There is more of a feeling of living in the suburbs in the Palermo. The housing in the area is generally upper scale, and does leave me with a psychology of being somewhat removed from the more mixed classes of people found in El Centro, as well as missing the endless neighborhood tiendas (stores) that exist along the way on my walks to Parque Calderon. Yet even at the Palermo, I see cows and sheep pasturing below outside my window. There are family compounds of five or six upscale homes all within the same close proximity to one another. The dogs, like in my previous Cuadra Dos neighborhood rule the nights. I am certain that when friends and relatives come to visit from the states, they will not experience a full night of uninterrupted sleep unless it comes from total exhaustion. I have long acclimated myself to the almost endless barking of the dogs. I can now either sleep through their midnight serenades, or roll over and go back to sleep. In fact, I sometimes find the whole vocal concert funny, and can’t help but lie in bed laughing. I relish with great anticipation the day of the full moon this month. I’m sure it will be a crescendo of a howlarious evening. Heck, the dogs have been rehearsing all month for it.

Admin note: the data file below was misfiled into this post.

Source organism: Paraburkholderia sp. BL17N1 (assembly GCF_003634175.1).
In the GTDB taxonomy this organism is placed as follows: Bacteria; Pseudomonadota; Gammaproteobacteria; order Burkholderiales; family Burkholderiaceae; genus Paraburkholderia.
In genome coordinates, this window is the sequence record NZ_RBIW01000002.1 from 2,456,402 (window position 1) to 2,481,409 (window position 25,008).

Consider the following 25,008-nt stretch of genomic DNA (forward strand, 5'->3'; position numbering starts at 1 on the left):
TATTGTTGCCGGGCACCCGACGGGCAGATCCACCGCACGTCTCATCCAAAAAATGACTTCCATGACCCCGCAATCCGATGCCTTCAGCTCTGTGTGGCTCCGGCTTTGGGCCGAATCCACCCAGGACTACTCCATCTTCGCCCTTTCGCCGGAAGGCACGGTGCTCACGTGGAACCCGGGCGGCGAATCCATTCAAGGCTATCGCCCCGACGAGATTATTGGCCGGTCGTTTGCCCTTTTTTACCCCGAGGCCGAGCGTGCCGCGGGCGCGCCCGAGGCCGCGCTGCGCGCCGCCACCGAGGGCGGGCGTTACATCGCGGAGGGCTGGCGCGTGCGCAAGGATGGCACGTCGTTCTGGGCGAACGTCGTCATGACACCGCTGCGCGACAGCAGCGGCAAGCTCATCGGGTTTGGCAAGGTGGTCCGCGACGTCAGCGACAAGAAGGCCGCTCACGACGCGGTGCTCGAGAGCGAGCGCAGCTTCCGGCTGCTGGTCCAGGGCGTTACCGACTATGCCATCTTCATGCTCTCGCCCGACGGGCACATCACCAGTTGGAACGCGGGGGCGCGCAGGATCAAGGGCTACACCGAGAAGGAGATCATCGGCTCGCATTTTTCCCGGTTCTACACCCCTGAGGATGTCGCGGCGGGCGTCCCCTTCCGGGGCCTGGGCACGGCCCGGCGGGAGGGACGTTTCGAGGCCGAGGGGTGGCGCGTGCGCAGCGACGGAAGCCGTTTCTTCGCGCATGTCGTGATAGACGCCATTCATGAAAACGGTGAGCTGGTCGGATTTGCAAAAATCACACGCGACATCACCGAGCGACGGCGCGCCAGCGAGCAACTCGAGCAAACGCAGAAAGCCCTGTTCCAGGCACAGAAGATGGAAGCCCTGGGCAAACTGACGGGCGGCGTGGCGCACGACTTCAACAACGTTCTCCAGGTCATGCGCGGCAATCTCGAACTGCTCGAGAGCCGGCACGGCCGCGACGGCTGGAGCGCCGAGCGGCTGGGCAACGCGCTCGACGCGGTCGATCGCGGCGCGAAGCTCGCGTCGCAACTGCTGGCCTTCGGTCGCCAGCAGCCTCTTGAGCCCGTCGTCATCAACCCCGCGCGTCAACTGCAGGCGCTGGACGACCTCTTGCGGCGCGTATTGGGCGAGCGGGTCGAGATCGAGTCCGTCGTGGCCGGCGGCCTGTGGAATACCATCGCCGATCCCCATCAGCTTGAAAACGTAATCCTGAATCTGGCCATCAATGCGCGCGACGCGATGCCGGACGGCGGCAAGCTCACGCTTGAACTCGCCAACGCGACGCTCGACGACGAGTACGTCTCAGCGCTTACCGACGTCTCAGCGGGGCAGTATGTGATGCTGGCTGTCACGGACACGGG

I would have preferred a larger balcony or terrace, but at least I have a balcony with sliding doors. The architects played to the aesthetics of the appearance of the exterior of the building, and chose to make small semi-circular balconies where maybe one sitting person and a small table can be accommodated. Yet large decks could have been made running the length of the living room, and two exterior bedrooms like I had at my rental at Cuadra Dos. I certainly have more space than I need, but finding rental condos and houses with less than three or four bedrooms is difficult, particularly rentals with modern amenities. I also wanted extra bedroom space for friends and family when they visit from the states.